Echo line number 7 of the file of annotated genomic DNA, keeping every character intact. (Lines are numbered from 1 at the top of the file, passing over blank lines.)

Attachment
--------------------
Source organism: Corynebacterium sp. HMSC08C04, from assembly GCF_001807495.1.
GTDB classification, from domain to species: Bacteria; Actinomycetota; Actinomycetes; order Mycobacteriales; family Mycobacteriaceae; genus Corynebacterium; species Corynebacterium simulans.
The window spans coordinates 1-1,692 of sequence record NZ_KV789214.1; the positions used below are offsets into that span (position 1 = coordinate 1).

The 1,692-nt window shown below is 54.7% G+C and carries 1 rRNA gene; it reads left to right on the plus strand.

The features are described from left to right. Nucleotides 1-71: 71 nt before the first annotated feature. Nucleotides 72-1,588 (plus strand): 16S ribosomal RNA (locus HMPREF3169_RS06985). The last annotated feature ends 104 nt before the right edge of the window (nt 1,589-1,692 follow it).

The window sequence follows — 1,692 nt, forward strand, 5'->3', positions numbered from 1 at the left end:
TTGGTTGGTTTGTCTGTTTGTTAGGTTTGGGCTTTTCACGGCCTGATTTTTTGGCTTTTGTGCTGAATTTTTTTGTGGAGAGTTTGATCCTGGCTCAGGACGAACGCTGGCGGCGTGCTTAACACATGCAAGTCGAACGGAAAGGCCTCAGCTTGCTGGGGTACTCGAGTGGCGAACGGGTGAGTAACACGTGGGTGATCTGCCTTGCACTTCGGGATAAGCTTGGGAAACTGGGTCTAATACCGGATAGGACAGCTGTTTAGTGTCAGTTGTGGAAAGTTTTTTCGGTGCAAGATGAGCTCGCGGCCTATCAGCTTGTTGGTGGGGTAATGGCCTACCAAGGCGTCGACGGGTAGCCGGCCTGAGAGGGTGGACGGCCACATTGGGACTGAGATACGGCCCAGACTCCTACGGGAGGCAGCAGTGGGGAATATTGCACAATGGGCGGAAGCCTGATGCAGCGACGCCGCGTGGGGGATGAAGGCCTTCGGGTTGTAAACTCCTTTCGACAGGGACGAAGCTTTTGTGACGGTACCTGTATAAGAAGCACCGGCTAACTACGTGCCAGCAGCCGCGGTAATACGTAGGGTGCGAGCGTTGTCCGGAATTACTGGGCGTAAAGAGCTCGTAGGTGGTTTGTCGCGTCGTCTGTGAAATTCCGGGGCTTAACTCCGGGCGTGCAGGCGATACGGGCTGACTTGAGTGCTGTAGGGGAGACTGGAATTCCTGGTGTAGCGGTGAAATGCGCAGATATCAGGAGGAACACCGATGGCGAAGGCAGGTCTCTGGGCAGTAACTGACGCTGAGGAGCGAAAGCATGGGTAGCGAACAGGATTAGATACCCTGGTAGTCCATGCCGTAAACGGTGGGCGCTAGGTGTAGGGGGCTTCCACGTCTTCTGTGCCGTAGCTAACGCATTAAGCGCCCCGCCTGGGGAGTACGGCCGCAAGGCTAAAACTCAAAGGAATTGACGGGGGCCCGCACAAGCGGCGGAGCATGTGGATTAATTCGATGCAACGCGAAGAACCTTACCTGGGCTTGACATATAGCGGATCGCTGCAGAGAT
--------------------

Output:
TTGGTTGGTTTGTCTGTTTGTTAGGTTTGGGCTTTTCACGGCCTGATTTTTTGGCTTTTGTGCTGAATTTTTTTGTGGAGAGTTTGATCCTGGCTCAGGACGAACGCTGGCGGCGTGCTTAACACATGCAAGTCGAACGGAAAGGCCTCAGCTTGCTGGGGTACTCGAGTGGCGAACGGGTGAGTAACACGTGGGTGATCTGCCTTGCACTTCGGGATAAGCTTGGGAAACTGGGTCTAATACCGGATAGGACAGCTGTTTAGTGTCAGTTGTGGAAAGTTTTTTCGGTGCAAGATGAGCTCGCGGCCTATCAGCTTGTTGGTGGGGTAATGGCCTACCAAGGCGTCGACGGGTAGCCGGCCTGAGAGGGTGGACGGCCACATTGGGACTGAGATACGGCCCAGACTCCTACGGGAGGCAGCAGTGGGGAATATTGCACAATGGGCGGAAGCCTGATGCAGCGACGCCGCGTGGGGGATGAAGGCCTTCGGGTTGTAAACTCCTTTCGACAGGGACGAAGCTTTTGTGACGGTACCTGTATAAGAAGCACCGGCTAACTACGTGCCAGCAGCCGCGGTAATACGTAGGGTGCGAGCGTTGTCCGGAATTACTGGGCGTAAAGAGCTCGTAGGTGGTTTGTCGCGTCGTCTGTGAAATTCCGGGGCTTAACTCCGGGCGTGCAGGCGATACGGGCTGACTTGAGTGCTGTAGGGGAGACTGGAATTCCTGGTGTAGCGGTGAAATGCGCAGATATCAGGAGGAACACCGATGGCGAAGGCAGGTCTCTGGGCAGTAACTGACGCTGAGGAGCGAAAGCATGGGTAGCGAACAGGATTAGATACCCTGGTAGTCCATGCCGTAAACGGTGGGCGCTAGGTGTAGGGGGCTTCCACGTCTTCTGTGCCGTAGCTAACGCATTAAGCGCCCCGCCTGGGGAGTACGGCCGCAAGGCTAAAACTCAAAGGAATTGACGGGGGCCCGCACAAGCGGCGGAGCATGTGGATTAATTCGATGCAACGCGAAGAACCTTACCTGGGCTTGACATATAGCGGATCGCTGCAGAGAT